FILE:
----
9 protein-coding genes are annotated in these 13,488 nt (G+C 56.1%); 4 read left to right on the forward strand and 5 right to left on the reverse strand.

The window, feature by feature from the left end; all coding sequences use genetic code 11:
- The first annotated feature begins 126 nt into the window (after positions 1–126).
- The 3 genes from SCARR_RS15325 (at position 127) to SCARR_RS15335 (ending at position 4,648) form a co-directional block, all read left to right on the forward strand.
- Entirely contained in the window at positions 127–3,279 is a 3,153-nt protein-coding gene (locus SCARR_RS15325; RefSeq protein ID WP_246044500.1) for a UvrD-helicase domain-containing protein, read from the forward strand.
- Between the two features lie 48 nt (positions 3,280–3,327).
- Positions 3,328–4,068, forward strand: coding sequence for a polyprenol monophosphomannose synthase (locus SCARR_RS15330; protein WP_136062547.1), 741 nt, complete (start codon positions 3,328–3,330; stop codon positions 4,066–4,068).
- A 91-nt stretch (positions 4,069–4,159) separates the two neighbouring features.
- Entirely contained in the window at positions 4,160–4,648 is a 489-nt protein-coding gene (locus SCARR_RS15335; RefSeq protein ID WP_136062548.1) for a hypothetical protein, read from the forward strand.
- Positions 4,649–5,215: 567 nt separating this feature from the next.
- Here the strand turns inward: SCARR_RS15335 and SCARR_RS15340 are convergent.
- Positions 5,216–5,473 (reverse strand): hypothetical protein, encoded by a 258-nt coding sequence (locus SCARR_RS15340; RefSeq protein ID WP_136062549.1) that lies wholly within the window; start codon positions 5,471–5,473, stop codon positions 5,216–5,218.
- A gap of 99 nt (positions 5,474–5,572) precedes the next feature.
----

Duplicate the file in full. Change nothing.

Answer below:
9 protein-coding genes are annotated in these 13,488 nt (G+C 56.1%); 4 read left to right on the forward strand and 5 right to left on the reverse strand.

The window, feature by feature from the left end; all coding sequences use genetic code 11:
- The first annotated feature begins 126 nt into the window (after positions 1–126).
- The 3 genes from SCARR_RS15325 (at position 127) to SCARR_RS15335 (ending at position 4,648) form a co-directional block, all read left to right on the forward strand.
- Entirely contained in the window at positions 127–3,279 is a 3,153-nt protein-coding gene (locus SCARR_RS15325; RefSeq protein ID WP_246044500.1) for a UvrD-helicase domain-containing protein, read from the forward strand.
- Between the two features lie 48 nt (positions 3,280–3,327).
- Positions 3,328–4,068, forward strand: coding sequence for a polyprenol monophosphomannose synthase (locus SCARR_RS15330; protein WP_136062547.1), 741 nt, complete (start codon positions 3,328–3,330; stop codon positions 4,066–4,068).
- A 91-nt stretch (positions 4,069–4,159) separates the two neighbouring features.
- Entirely contained in the window at positions 4,160–4,648 is a 489-nt protein-coding gene (locus SCARR_RS15335; RefSeq protein ID WP_136062548.1) for a hypothetical protein, read from the forward strand.
- Positions 4,649–5,215: 567 nt separating this feature from the next.
- Here the strand turns inward: SCARR_RS15335 and SCARR_RS15340 are convergent.
- Positions 5,216–5,473 (reverse strand): hypothetical protein, encoded by a 258-nt coding sequence (locus SCARR_RS15340; RefSeq protein ID WP_136062549.1) that lies wholly within the window; start codon positions 5,471–5,473, stop codon positions 5,216–5,218.
- A gap of 99 nt (positions 5,474–5,572) precedes the next feature.